I Have Learned for Myself
    Footnotes

    “I Have Learned for Myself,” New Era, September 2015, 26–27

    “I Have Learned for Myself

    Want to learn for yourself the truthfulness of the gospel? Elevate your gospel learning in seminary.

    scriptures

    “I have learned for myself” were five simple words spoken by the Prophet Joseph Smith to his mother after he experienced the First Vision (Joseph Smith—History 1:20). These words contain a powerful lesson for us today. As President Thomas S. Monson has taught: “Whether you are 12 or 112—or anywhere in between—you can know for yourself that the gospel of Jesus Christ is true.”1

    In order to help you “know for yourself,” seminary students worldwide now complete two additional requirements to graduate from seminary: (1) read the assigned scriptures for the course and (2) pass two learning assessments during each course. Here’s how these new graduation requirements can help strengthen your testimony:

    You read and study the scriptures for the course.

    As you study the scriptures, you will begin to feel the stirrings of the Spirit that will lead you to deepen your conversion. After completing the required scripture reading in her last year of seminary, one student shared that she learned much more because she “really read the scriptures—not just read them but studied them.”

    Elder D. Todd Christofferson of the Quorum of the Twelve Apostles taught what it means to study: “When I say ‘study,’ I mean … reading a few verses, stopping to ponder them, carefully reading the verses again, and as you think about what they mean, praying for understanding, asking questions in your mind, waiting for spiritual impressions, and writing down the impressions and insights that come so you can remember and learn more.”2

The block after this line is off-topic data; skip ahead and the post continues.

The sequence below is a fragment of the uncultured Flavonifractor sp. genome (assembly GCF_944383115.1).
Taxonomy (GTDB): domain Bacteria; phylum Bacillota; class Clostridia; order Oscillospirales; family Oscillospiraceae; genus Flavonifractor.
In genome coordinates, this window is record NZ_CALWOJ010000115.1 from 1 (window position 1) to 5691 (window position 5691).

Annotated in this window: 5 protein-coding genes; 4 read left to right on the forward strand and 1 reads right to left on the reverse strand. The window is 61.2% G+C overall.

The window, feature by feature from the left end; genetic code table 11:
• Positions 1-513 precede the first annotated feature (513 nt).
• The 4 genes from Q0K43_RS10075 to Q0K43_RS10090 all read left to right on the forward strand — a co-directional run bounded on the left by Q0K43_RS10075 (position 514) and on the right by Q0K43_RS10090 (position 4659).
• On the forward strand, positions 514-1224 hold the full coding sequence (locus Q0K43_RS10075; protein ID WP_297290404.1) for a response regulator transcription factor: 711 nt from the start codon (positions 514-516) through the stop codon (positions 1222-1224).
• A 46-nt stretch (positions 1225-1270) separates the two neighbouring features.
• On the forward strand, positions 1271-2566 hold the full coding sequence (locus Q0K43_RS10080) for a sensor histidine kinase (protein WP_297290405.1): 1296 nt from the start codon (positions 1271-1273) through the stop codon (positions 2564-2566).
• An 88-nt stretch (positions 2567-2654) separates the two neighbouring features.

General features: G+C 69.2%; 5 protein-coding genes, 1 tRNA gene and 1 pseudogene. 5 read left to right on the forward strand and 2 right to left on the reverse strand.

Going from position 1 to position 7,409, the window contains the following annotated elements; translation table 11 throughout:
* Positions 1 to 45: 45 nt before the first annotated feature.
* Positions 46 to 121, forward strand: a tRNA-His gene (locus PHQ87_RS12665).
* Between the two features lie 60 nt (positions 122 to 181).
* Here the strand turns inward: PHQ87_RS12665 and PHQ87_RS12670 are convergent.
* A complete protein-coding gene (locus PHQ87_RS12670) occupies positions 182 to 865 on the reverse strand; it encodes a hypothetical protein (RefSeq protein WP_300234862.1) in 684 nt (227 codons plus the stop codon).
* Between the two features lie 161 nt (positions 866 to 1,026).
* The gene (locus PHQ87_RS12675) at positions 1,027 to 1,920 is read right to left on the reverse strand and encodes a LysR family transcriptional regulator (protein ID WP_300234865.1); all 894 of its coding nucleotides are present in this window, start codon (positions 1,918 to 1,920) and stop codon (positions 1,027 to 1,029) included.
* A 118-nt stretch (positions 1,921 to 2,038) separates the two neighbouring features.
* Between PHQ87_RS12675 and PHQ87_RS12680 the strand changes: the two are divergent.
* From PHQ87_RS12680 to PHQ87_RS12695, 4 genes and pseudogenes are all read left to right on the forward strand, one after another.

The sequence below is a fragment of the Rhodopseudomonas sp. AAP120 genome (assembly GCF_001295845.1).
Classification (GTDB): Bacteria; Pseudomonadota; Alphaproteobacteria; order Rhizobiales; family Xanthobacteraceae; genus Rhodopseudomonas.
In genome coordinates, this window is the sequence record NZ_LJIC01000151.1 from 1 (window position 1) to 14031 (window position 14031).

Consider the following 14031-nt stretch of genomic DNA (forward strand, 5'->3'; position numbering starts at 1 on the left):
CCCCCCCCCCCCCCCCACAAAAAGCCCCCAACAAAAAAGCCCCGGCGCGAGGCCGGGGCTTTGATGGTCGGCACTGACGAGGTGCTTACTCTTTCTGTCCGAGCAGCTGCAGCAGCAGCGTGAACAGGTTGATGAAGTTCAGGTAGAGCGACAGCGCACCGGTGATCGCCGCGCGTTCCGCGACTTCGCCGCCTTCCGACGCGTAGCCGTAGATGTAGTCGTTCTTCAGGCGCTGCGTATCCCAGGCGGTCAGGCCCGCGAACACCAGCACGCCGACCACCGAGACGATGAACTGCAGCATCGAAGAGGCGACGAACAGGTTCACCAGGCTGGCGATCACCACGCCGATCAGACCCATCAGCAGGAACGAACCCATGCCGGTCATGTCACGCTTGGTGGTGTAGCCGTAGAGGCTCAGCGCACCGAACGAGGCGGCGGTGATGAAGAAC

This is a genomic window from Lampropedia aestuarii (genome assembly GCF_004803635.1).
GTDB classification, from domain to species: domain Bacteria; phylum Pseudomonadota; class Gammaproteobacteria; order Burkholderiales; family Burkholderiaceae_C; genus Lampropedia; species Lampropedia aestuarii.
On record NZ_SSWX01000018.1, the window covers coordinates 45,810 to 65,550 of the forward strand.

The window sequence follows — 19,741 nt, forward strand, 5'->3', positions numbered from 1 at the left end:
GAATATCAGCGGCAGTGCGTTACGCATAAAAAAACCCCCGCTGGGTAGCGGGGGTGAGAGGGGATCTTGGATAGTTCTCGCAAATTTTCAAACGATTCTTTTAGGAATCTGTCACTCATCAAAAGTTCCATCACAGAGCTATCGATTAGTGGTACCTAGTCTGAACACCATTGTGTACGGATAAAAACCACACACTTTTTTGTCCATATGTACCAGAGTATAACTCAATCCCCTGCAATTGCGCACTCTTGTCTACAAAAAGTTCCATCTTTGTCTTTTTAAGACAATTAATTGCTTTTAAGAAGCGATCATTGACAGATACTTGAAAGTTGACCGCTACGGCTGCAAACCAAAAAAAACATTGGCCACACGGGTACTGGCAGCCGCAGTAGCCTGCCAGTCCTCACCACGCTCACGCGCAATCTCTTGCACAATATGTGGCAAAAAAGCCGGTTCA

You can use the learning assessments to evaluate what you have learned.

    A learning assessment is like the question an angel of the Lord asked Nephi: “What beholdest thou?” (1 Nephi 11:14). This question prompted Nephi to evaluate and express what he had learned.

    Learning assessments have three parts: multiple-choice questions and an essay question, which are graded, and a personal assessment of your beliefs, which is not graded. After taking a learning assessment, one student said, “I was looking forward to it because I wanted to see what I had taken out of seminary.” Another student commented that the learning assessment will “help you to understand where you are at in the gospel and where you need to be.”

    The assessments will be even more effective when you focus on the gospel doctrines and principles that are the basis of the learning assessment questions. After a seminary class discussed the doctrines behind the questions, one student shared, “It changed the outlook of the test into more of a discussion and a testimony builder. It helped to solidify what you learned.”

    You can learn to love learning for yourself.

    “Learning for ourselves that the restored gospel of Jesus Christ is true can be one of the greatest and most joyful experiences in life.”3 One student said, “I have enjoyed being more engaged and realizing I have to step it up a little more every day instead of just coming and sitting in a chair and listening but not necessarily participating.”

    Elder David A. Bednar of the Quorum of the Twelve Apostles has taught the importance of learning: “Learning to love learning is central to the gospel of Jesus Christ, is vital to our ongoing spiritual and personal development, and is an absolute necessity in the world in which we do now and will yet live, serve, and work.”4

    The more effort you invest, the more enjoyment and learning you’ll experience.

    Notes

    1. Thomas S. Monson, “Dare to Stand Alone,” Ensign, Nov. 2011, 62; emphasis added.

    2. D. Todd Christofferson, “When Thou Art Converted,” Ensign, May 2004, 11.

    3. Craig C. Christensen, “I Know These Things of Myself,” Ensign, Nov. 2014, 50.

    4. David A. Bednar, “Learning to Love Learning,” Ensign, Feb. 2010, 26.